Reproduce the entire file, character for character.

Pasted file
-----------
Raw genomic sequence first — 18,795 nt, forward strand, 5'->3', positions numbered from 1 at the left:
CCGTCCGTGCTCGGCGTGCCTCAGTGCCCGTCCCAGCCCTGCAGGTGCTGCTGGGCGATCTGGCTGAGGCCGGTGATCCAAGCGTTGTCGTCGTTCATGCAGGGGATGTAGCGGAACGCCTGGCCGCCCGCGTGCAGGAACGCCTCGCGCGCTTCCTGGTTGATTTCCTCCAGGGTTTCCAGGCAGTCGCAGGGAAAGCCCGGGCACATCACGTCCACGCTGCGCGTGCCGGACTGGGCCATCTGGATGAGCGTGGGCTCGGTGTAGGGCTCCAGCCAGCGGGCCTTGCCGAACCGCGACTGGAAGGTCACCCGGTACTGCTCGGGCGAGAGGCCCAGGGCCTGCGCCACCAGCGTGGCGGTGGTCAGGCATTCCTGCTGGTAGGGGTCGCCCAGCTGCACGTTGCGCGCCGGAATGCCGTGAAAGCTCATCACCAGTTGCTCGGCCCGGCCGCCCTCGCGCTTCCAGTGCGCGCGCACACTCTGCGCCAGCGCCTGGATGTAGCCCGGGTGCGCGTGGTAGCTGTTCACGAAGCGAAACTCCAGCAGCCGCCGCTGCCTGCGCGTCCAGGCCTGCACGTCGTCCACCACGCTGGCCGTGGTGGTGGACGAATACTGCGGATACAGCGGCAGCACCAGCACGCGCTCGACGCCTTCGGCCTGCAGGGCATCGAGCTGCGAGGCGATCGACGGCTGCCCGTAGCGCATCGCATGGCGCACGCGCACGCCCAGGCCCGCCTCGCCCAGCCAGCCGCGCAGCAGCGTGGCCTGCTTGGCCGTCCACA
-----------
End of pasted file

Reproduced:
Raw genomic sequence first — 18,795 nt, forward strand, 5'->3', positions numbered from 1 at the left:
CCGTCCGTGCTCGGCGTGCCTCAGTGCCCGTCCCAGCCCTGCAGGTGCTGCTGGGCGATCTGGCTGAGGCCGGTGATCCAAGCGTTGTCGTCGTTCATGCAGGGGATGTAGCGGAACGCCTGGCCGCCCGCGTGCAGGAACGCCTCGCGCGCTTCCTGGTTGATTTCCTCCAGGGTTTCCAGGCAGTCGCAGGGAAAGCCCGGGCACATCACGTCCACGCTGCGCGTGCCGGACTGGGCCATCTGGATGAGCGTGGGCTCGGTGTAGGGCTCCAGCCAGCGGGCCTTGCCGAACCGCGACTGGAAGGTCACCCGGTACTGCTCGGGCGAGAGGCCCAGGGCCTGCGCCACCAGCGTGGCGGTGGTCAGGCATTCCTGCTGGTAGGGGTCGCCCAGCTGCACGTTGCGCGCCGGAATGCCGTGAAAGCTCATCACCAGTTGCTCGGCCCGGCCGCCCTCGCGCTTCCAGTGCGCGCGCACACTCTGCGCCAGCGCCTGGATGTAGCCCGGGTGCGCGTGGTAGCTGTTCACGAAGCGAAACTCCAGCAGCCGCCGCTGCCTGCGCGTCCAGGCCTGCACGTCGTCCACCACGCTGGCCGTGGTGGTGGACGAATACTGCGGATACAGCGGCAGCACCAGCACGCGCTCGACGCCTTCGGCCTGCAGGGCATCGAGCTGCGAGGCGATCGACGGCTGCCCGTAGCGCATCGCATGGCGCACGCGCACGCCCAGGCCCGCCTCGCCCAGCCAGCCGCGCAGCAGCGTGGCCTGCTTGGCCGTCCACA